US$1=13.25 Mexican pesos
Dear Overseas Property Alert reader,
Whether you are searching for your perfect beachfront home in Mexico or dreaming about it, these tips will help you discover your property and plan your purchase. From erosion to government restrictions, it’s important to know what to look for when buying a beachfront home in Mexico.
1. Erosion Is The Enemy
You have found the lot on the beach, now what? The next step is to make certain that it will still be there in the future. Seek a high elevation from the sea level. Obviously, the higher the better, but if you are on the windward or receiving end of a storm channel, look for at least 7 feet of elevation. This will help defend against erosion. Remember that erosion is your enemy, and if you don’t believe it, just look at the sliver of remaining beach in Cancun’s hotel zone.
2. Long Live The Sand
Beachfront vitality is important. When purchasing a beachfront home, you want to be sure there will be sand or beach for years to come, making the lot selection with evidence of a swash zone, a beach face, a wrack line, and a berm, important.
- The swash zone is where the waves usually break in normal weather.
- The beach face is the area that is flat, where you would put a towel down to get a tan.
- The wrack line is where the high-water mark can reach in the case of foul weather or storm.
- The berm is where you would see the rise of the elevation. Ideally this will have green plants growing on it and encroach on the wrack line, showing there’s little or no erosion. (Green can’t grow where seawater is dumped.)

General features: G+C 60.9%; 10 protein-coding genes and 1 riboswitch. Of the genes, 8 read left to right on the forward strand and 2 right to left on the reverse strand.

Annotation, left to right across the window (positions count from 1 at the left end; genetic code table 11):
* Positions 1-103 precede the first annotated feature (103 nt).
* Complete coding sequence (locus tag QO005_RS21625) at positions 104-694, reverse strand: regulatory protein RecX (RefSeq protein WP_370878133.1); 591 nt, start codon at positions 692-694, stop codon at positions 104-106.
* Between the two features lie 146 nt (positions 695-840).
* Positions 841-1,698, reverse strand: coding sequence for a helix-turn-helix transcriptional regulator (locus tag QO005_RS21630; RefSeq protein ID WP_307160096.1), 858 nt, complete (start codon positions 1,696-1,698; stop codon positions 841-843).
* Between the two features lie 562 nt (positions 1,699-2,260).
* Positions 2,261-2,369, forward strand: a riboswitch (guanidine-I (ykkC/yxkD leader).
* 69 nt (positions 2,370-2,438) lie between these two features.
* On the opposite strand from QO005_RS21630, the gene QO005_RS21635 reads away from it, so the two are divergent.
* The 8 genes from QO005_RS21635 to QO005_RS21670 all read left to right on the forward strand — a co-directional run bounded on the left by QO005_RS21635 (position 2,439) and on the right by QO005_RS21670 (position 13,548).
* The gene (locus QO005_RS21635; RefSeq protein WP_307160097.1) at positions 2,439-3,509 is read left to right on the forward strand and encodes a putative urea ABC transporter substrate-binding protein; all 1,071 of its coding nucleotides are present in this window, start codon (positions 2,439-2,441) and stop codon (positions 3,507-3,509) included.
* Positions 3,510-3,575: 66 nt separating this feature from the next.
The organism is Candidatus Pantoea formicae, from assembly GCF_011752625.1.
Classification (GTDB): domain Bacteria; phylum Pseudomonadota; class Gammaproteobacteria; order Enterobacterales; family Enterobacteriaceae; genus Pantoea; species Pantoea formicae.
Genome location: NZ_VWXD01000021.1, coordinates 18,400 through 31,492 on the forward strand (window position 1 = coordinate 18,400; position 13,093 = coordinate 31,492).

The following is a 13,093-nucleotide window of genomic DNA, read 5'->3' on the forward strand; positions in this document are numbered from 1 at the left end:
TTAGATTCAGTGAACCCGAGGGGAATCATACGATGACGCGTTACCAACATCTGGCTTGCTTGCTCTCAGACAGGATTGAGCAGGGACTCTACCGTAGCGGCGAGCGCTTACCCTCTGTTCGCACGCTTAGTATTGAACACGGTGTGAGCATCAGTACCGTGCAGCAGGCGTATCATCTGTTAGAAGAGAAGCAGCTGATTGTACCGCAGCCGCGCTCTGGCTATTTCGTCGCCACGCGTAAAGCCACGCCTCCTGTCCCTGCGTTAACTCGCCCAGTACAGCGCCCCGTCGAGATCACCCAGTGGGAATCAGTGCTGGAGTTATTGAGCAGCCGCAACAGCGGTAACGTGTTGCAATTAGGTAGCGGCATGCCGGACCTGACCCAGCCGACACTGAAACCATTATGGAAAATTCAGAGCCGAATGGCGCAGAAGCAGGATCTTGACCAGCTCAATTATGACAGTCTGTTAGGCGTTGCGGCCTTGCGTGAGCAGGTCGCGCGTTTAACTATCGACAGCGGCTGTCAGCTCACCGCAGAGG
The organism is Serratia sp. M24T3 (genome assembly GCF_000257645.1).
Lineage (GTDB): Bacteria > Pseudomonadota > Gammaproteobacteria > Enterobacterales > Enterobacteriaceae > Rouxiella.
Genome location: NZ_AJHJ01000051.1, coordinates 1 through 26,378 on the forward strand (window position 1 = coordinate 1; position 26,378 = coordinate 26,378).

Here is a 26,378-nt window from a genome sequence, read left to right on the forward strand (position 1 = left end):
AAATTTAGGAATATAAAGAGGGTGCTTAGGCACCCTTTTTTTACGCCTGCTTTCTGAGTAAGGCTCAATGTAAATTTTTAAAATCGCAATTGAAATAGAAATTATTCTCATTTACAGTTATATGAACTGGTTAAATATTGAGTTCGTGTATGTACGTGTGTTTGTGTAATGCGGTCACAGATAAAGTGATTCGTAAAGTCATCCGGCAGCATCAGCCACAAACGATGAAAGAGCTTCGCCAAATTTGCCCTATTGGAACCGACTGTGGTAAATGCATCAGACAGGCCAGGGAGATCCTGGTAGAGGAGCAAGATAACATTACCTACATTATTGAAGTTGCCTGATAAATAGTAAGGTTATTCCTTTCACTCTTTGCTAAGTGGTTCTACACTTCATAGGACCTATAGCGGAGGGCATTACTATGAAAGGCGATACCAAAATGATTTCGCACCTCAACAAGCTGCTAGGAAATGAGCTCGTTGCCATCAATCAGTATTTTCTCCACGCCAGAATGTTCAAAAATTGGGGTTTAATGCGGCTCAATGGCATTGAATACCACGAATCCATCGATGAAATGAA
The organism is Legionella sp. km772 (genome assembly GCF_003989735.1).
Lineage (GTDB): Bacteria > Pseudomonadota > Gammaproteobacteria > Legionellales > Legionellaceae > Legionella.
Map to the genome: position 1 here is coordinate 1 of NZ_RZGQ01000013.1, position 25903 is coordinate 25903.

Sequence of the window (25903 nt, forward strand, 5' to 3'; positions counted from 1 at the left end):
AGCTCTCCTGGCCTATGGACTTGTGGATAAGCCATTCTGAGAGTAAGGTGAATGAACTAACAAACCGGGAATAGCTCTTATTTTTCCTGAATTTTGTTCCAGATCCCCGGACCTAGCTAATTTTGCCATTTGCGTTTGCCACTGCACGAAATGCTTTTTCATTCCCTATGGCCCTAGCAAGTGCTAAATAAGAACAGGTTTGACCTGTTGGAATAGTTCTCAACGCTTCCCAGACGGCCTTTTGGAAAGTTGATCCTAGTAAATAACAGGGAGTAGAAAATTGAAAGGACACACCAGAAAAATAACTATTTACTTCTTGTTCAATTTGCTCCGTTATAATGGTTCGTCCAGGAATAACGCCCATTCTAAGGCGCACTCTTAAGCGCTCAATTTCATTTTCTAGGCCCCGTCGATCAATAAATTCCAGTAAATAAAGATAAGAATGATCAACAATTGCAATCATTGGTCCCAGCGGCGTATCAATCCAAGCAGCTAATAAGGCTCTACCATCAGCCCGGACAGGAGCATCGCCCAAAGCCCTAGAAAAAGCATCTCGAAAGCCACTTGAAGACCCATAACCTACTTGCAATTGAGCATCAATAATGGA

All four zones are important; however, for a good price, you may consider sacrificing one or more…at your own peril.
3. Run From The Wind And Look For The Trash
If you should come across that perfect, clean, white sandy beach on the windward side of the current: run. If nature can clean it, nature can take it. Look for trash, or natural debris—the more the better, as this you can easily handle. But the weather issues mean having to fight Mother Nature, and more often than not you will lose. Erosion is an SOB. Unfortunately, a large percentage of the Mexican Caribbean suffers from it.
4. Skipping Rocks
A rocky beach is not a real beach. It’s a coastline. Seek a rockless beach and a rock-free seafloor in the immediate sea line. First, rocks are not fun to navigate, and second, exposed rock can be a sign of erosion at some point.
If you’ve got a fine, white sandy beach and a rocky seafloor, the developer may have brought sand in to sell the property—sand that probably won’t last long.
5. Offshore Reef Protection
If you are lucky enough to discover a beach with a protective reef offshore, this will aid in the fight against erosion and in certain cases assist in providing some accretion. (Accretion is the opposite of erosion and causes a beach to become wider with the deposition of sand.) I’ve been on beaches that had corner stones marked more than 40 years ago, and upon checking the rectification survey, the beach grew more than 20 meters. That’s free money in my book.
But not all reefs are the same. At Costa Maya, you’ll find the second largest reef system in the world, but it tends to hinder more beaches than it helps.
6. Trouble In The Reef